11 marca, 2013

What is trade dress and how is trade dress protected?

Trade dress is a form of IP that specifically protects the look or form of a product if the public has come to recognize that look as coming from a particular source. Trade dress is the "look" of an article or its packaging. The blue Tiffany box and Coca-Cola's glass bottle are considered notable examples of trade dress. However, trade dress does not protect functional elements. A product element is considered functional when the product would not work properly without that element. A good indication that something is functional would be that the element is disclosed in a utility patent. Trade dress only protects nonfunctional elements, or those elements of a product design that are primarily aesthetic, but only when these elements indicate the source of a product or service.

Source: www.ipbrief.net 
Source: annadeloresphoto.blogspot.com 

Source: www.hollywoodmegastore.com 

Acquiring trade dress protection usually requires several years of active sales, advertising, and promotion because the public must have come to associate a particular products' trade dress with the company that makes it. Unless the "look" of an article or the "look" of packaging has become associated with its source, it cannot be protected. Moreover, that "look" must be used consistently on a product line. Once trade dress is registered, products should be marked "Trademark design of XYZ Co."

Trade dress can, in principle, last forever, so long as it remains in active use. Trade dress imitators should be promptly put on notice because undue delay could prevent the company from enforcing its rights. Prompt notice will enable imitators to change the look of their products before they have made a sizable investment.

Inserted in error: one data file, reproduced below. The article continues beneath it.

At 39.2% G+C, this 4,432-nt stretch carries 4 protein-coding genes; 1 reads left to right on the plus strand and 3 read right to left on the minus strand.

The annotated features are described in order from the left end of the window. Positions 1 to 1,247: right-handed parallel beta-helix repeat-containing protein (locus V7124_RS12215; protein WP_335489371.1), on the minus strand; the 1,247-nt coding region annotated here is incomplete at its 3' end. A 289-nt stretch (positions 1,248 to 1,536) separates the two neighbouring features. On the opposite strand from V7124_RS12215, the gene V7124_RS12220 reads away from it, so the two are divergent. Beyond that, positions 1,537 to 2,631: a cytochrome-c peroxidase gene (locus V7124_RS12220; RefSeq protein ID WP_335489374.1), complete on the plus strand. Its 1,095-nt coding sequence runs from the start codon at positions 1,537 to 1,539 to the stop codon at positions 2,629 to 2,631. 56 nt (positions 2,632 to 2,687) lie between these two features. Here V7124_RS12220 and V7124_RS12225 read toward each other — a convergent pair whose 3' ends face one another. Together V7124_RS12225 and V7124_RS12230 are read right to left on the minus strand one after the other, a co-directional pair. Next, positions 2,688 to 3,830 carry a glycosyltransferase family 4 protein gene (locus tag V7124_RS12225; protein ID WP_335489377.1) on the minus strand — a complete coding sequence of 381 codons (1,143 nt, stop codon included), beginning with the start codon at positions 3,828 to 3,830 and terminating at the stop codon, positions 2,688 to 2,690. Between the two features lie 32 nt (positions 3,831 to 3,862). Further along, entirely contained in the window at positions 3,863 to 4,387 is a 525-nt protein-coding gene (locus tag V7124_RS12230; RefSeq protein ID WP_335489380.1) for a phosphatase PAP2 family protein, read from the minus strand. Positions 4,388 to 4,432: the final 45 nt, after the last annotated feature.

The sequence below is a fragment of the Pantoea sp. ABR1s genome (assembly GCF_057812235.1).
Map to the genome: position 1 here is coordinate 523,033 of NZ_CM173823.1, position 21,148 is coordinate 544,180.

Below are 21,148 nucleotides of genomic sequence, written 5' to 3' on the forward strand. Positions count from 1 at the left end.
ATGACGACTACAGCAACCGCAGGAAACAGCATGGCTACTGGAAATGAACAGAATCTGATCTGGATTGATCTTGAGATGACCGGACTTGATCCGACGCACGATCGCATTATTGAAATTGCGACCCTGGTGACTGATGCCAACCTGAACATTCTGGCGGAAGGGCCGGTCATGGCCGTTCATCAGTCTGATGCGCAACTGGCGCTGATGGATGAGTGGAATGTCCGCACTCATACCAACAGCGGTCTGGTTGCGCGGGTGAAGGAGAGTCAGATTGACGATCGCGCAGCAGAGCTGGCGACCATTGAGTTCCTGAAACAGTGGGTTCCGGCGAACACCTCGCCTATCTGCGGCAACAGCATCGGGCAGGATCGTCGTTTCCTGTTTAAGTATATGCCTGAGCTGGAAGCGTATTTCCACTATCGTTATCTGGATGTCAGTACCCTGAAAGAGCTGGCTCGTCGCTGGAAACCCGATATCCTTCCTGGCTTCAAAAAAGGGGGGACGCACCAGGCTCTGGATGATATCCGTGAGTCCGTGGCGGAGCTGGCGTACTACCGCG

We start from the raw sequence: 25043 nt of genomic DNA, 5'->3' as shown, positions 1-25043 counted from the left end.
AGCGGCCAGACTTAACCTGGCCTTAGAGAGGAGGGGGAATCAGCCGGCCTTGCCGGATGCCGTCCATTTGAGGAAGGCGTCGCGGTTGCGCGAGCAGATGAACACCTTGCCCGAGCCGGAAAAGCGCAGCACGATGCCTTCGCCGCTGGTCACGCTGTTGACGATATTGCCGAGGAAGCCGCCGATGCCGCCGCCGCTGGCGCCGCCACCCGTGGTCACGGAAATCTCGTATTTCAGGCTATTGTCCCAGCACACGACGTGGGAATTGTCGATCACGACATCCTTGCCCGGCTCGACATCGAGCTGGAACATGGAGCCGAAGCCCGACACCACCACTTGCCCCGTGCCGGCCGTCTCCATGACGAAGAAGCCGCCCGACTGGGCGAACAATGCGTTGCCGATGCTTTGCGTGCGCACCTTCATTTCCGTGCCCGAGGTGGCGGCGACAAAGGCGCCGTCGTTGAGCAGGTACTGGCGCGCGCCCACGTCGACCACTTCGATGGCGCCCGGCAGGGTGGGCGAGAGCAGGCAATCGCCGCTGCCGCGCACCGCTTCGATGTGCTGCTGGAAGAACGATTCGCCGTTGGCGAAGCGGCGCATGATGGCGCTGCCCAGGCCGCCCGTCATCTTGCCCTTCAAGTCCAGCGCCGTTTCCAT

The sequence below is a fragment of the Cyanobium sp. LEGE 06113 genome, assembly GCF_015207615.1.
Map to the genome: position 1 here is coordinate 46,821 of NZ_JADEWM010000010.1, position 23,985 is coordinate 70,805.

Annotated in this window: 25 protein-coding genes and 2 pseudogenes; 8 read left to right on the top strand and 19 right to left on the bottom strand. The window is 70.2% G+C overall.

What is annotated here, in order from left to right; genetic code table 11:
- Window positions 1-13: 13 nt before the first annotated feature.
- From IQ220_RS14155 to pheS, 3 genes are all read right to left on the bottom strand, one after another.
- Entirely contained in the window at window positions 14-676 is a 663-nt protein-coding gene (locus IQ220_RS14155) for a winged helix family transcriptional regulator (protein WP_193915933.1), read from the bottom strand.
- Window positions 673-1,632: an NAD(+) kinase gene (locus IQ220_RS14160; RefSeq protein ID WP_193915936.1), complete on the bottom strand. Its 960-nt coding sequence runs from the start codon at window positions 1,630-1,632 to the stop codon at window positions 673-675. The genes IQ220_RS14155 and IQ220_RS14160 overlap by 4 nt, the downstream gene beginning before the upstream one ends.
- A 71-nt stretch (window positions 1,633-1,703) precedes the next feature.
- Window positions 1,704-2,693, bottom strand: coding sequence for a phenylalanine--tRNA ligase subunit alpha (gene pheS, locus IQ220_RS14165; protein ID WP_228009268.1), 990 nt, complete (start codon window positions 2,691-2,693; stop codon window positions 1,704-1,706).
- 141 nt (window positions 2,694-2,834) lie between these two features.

Trade dress is perhaps the most difficult form of IP protection to obtain. There is generally no "piece of paper", that is, no copyright certificate, trademark registration, or issued patent, to demonstrate to a competitor or a court that trade dress rights are held. Indeed, the U. S. Supreme Court looks at trade dress rights restrictively, preferring that IP owners protect their rights by the more traditional forms of protection. Moreover, to obtain protection a company must demonstrate to a court that consumers recognize its products as having been produced by it. This might be an easy standard for the trade dress of some very famous products (e.g., the shape of the original Coca-Cola bottle, or the red-and-white packaging for Marlboro cigarettes), but it is a very high standard for most products. Thus, trade dress protection should be used to protect a product only if the right holder is sure it can be proven and only if there is no other form of protection.

In some instances, trade dress can be registered with the PTO, but the rights holder must prove that consumers associate its trade dress with its company. Nevertheless, trade dress should be registered if at all possible. Where trade dress has been registered, proof that it is in use must be periodically field with the PTO.

Evaluation of trade dress rights and the initial cease and desist letter sent to infringers will cost approximately $2,500 to $5,00 in legal fees. The cost of registering trade dress with PTO can range from $5,000 to $10,000, substantially more than the cost of filing an "ordinary" trademark application because a significant amount of evidence must be submitted to convince the PTO that consumers associate the trade dress with the source of the product.


"Fashion Law. A Guide for Designers, Fashion Executives, and Attorneys"